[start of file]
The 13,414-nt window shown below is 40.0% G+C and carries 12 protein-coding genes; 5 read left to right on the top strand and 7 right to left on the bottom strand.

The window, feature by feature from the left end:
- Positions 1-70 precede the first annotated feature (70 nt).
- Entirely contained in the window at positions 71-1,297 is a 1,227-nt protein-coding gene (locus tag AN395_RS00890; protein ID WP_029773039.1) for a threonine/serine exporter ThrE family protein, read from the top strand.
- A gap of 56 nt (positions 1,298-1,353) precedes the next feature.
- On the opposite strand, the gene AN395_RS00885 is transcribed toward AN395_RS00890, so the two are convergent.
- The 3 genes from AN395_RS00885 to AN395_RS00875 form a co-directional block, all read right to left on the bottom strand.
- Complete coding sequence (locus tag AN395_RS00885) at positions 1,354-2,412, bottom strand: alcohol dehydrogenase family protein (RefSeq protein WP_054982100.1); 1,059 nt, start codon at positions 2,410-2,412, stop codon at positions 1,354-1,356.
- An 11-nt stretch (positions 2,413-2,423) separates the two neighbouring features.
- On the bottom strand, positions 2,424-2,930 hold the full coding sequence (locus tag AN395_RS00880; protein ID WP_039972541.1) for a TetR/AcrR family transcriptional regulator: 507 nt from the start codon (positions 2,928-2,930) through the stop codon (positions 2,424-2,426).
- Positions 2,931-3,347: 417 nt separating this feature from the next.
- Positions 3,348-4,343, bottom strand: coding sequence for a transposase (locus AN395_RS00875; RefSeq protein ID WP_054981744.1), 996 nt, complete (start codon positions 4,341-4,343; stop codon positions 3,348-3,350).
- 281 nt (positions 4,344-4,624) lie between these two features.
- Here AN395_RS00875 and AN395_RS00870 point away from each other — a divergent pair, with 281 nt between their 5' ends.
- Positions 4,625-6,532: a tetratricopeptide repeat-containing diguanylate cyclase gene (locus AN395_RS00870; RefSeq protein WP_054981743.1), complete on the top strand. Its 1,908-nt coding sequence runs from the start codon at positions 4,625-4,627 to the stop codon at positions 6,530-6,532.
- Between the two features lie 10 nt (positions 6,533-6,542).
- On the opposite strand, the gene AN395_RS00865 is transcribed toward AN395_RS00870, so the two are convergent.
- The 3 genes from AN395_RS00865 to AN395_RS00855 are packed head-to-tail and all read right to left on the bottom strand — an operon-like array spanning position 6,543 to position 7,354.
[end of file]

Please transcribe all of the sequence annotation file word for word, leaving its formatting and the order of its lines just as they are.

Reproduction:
The 13,414-nt window shown below is 40.0% G+C and carries 12 protein-coding genes; 5 read left to right on the top strand and 7 right to left on the bottom strand.

The window, feature by feature from the left end:
- Positions 1-70 precede the first annotated feature (70 nt).
- Entirely contained in the window at positions 71-1,297 is a 1,227-nt protein-coding gene (locus tag AN395_RS00890; protein ID WP_029773039.1) for a threonine/serine exporter ThrE family protein, read from the top strand.
- A gap of 56 nt (positions 1,298-1,353) precedes the next feature.
- On the opposite strand, the gene AN395_RS00885 is transcribed toward AN395_RS00890, so the two are convergent.
- The 3 genes from AN395_RS00885 to AN395_RS00875 form a co-directional block, all read right to left on the bottom strand.
- Complete coding sequence (locus tag AN395_RS00885) at positions 1,354-2,412, bottom strand: alcohol dehydrogenase family protein (RefSeq protein WP_054982100.1); 1,059 nt, start codon at positions 2,410-2,412, stop codon at positions 1,354-1,356.
- An 11-nt stretch (positions 2,413-2,423) separates the two neighbouring features.
- On the bottom strand, positions 2,424-2,930 hold the full coding sequence (locus tag AN395_RS00880; protein ID WP_039972541.1) for a TetR/AcrR family transcriptional regulator: 507 nt from the start codon (positions 2,928-2,930) through the stop codon (positions 2,424-2,426).
- Positions 2,931-3,347: 417 nt separating this feature from the next.
- Positions 3,348-4,343, bottom strand: coding sequence for a transposase (locus AN395_RS00875; RefSeq protein ID WP_054981744.1), 996 nt, complete (start codon positions 4,341-4,343; stop codon positions 3,348-3,350).
- 281 nt (positions 4,344-4,624) lie between these two features.
- Here AN395_RS00875 and AN395_RS00870 point away from each other — a divergent pair, with 281 nt between their 5' ends.
- Positions 4,625-6,532: a tetratricopeptide repeat-containing diguanylate cyclase gene (locus AN395_RS00870; RefSeq protein WP_054981743.1), complete on the top strand. Its 1,908-nt coding sequence runs from the start codon at positions 4,625-4,627 to the stop codon at positions 6,530-6,532.
- Between the two features lie 10 nt (positions 6,533-6,542).
- On the opposite strand, the gene AN395_RS00865 is transcribed toward AN395_RS00870, so the two are convergent.
- The 3 genes from AN395_RS00865 to AN395_RS00855 are packed head-to-tail and all read right to left on the bottom strand — an operon-like array spanning position 6,543 to position 7,354.